The birthday build-up

It’s my sister’s fortieth birthday tomorrow. Paul turned forty a couple of months ago. I’m feeling old, and not just because I get stiff if I sit down for more than an hour. I’ve been busy with the children today, but now that they’ve gone to bed I’ve started to wonder what we’d be doing to celebrate if things were different. There’s a Michelin-starred restaurant a few miles away that I know Rachel wanted to try, and we never did. I wish we had. There’s nothing like sudden and devastating illness to make you wish you’d just done all the stuff you talked about.

So perhaps, if she hadn’t had her stroke, we’d be going somewhere nice for dinner tomorrow. Rachel and Scott, me and Paul, an assortment of friends. Rachel has a lot of friends. She’s kept in touch with people from every stage of her life, from school and university and from every job she’s ever had. People like her. They always have.

But things are what they are, and her friends and family are coming to her, to a room we’ve been lent in the care home where she lives. She’s made a sign to welcome people. Mum and I have bought some food, a cake. We’re taking some bottles of Prosecco. I don’t know whether Rachel will be allowed to have any. We’re taking decorations, and helium balloons, and a playlist that Paul’s put together, of some of her favourite songs.

I’m looking forward to giving her the big box full of love. Over the past few days, the doorbell has been ringing a lot. Delivery people and friends alike, with envelopes and gifts. At last count, there were almost sixty envelopes in the box, and there’s a load of stuff that won’t fit inside. People keep telling me that she’ll love it, and I really hope she does. It’s often hard to tell what she’s feeling. I’m so grateful to everyone who’s contributed, and I can’t wait to help her open some of them.

This week, I wrote my own letter for the box. It had been on my to-do list for ages, and I kept putting it off. And then on Tuesday morning, it came out in a rush of memories and I cried, hard. And afterwards, I felt a bit better. That’s often the way, when I write and when I cry.

On the way to nursery yesterday, I told Joseph about the party. ‘It has to be quite a quiet party, because it’s in the hospital,’ I told him. ‘No dancing,’ he said, his face serious. ‘No, I don’t think there’ll be any dancing.’ Years ago, for reasons I can’t remember, Paul made up a dance to Atomic Kitten’s Whole Again, and performed it at every opportunity. On a visit to Rach last week, he did it for the first time in a long time, and when I last saw her and asked her about it, she laughed and did the key move (a circle, and then another – whole, again) with her one good arm. This morning, he taught some of it to Joseph, and the song is on the playlist. So maybe there will be a bit of dancing, after all.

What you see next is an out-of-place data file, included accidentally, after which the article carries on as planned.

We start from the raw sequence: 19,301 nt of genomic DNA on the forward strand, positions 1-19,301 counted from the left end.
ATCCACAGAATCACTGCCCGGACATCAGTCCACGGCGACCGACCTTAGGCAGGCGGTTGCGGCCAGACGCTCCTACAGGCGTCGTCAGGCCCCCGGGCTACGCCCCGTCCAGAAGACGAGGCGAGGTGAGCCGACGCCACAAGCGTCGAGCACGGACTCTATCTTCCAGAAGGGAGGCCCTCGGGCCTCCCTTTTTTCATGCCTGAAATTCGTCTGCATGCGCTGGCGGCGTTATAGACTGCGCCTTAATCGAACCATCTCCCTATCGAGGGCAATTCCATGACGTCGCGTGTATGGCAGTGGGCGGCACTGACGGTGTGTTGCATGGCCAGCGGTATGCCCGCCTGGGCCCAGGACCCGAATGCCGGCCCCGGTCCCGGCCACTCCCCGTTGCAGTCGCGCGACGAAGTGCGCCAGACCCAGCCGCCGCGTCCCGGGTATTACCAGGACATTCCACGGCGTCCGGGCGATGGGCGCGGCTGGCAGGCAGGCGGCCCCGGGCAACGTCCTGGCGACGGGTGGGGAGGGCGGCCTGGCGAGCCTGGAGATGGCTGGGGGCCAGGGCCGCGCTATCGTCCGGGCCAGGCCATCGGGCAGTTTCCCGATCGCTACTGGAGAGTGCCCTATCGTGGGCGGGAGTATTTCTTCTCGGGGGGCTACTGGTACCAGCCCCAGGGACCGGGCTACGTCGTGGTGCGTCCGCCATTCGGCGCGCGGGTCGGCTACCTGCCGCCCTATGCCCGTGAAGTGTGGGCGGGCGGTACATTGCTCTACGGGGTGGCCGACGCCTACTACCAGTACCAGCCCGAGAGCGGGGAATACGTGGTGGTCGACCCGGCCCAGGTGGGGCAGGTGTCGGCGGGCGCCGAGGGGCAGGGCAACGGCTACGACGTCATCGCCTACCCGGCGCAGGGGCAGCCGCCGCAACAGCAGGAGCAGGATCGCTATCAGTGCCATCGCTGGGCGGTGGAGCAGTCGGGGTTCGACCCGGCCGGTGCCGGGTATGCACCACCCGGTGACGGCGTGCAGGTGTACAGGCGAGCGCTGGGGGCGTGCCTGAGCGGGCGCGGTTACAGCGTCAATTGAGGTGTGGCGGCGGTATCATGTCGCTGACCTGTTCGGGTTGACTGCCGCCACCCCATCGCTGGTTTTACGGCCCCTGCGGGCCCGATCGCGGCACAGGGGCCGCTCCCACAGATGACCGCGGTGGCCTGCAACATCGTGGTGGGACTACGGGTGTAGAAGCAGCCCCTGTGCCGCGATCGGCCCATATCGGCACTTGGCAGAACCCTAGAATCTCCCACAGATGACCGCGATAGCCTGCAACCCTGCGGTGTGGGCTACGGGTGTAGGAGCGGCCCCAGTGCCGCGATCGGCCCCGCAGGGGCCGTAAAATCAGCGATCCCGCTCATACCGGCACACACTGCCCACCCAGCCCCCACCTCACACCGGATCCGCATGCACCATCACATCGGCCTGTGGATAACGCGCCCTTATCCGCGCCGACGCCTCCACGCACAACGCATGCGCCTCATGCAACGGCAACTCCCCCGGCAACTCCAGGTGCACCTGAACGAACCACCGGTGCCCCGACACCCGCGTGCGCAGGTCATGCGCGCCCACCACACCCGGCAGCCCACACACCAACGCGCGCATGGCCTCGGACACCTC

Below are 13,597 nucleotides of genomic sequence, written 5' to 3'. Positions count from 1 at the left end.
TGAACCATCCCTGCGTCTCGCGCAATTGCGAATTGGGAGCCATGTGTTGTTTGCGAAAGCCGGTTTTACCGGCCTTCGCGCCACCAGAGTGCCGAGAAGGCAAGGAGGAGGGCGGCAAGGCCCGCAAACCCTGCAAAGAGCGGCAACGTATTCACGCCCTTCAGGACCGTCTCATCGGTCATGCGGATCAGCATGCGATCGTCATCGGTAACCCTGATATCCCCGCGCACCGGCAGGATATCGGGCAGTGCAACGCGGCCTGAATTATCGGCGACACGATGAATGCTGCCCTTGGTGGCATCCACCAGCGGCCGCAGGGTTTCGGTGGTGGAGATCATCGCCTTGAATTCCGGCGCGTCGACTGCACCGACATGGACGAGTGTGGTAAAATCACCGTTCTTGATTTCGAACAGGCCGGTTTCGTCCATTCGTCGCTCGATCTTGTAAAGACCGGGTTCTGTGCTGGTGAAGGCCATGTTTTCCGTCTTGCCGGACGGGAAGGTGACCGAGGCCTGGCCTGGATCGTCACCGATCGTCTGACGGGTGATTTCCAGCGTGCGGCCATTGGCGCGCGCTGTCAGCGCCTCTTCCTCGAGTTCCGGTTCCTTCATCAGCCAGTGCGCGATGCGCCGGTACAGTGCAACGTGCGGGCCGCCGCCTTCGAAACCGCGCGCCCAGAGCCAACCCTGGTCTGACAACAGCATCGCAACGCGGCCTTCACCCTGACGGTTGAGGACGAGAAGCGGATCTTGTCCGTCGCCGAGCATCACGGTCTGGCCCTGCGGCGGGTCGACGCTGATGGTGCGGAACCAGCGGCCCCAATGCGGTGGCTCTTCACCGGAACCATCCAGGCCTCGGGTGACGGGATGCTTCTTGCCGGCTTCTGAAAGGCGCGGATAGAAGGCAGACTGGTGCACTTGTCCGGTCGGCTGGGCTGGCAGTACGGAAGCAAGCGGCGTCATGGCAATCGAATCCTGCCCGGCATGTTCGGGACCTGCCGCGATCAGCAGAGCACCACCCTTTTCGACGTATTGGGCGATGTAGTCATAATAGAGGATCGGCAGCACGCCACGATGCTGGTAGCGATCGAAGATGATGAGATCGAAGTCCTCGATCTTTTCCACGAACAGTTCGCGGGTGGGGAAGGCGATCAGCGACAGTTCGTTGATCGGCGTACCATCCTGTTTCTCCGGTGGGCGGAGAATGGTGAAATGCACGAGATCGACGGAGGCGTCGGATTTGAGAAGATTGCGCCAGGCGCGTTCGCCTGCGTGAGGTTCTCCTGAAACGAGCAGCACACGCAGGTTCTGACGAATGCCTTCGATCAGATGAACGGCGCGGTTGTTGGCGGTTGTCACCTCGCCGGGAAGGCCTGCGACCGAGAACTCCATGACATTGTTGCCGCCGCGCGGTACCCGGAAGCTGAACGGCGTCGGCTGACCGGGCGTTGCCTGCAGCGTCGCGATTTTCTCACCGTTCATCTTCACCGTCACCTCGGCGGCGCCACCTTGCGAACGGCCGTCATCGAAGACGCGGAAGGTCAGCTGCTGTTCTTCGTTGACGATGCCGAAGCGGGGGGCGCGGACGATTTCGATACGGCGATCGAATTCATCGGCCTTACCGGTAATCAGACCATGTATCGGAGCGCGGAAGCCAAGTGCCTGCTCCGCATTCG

Joseph and I played doctors this afternoon. ‘I’ve hurt my finger,’ I said. ‘I’m a tummy doctor,’ he said. ‘There has to be something wrong with your tummy.’ It was bad news, after he’d examined me. ‘There are some things in your tummy,’ he said. ‘A badger, a tin of baked beans, an umbrella, an ice-cream van, and some ants.’ Two minutes later, I was ‘all better’. In his world, people are ill and then they get better. He struggles with the fact that Rachel has been poorly for so long. We all do.

There’s a big part of me that is dreading tomorrow, although I’m looking forward to seeing the faces of many of the people who’ve supported Rachel and Scott these past sixteen months. I hope we’ve done enough to make her happy. I hope we give her a special memory, to summon up on the darker days.

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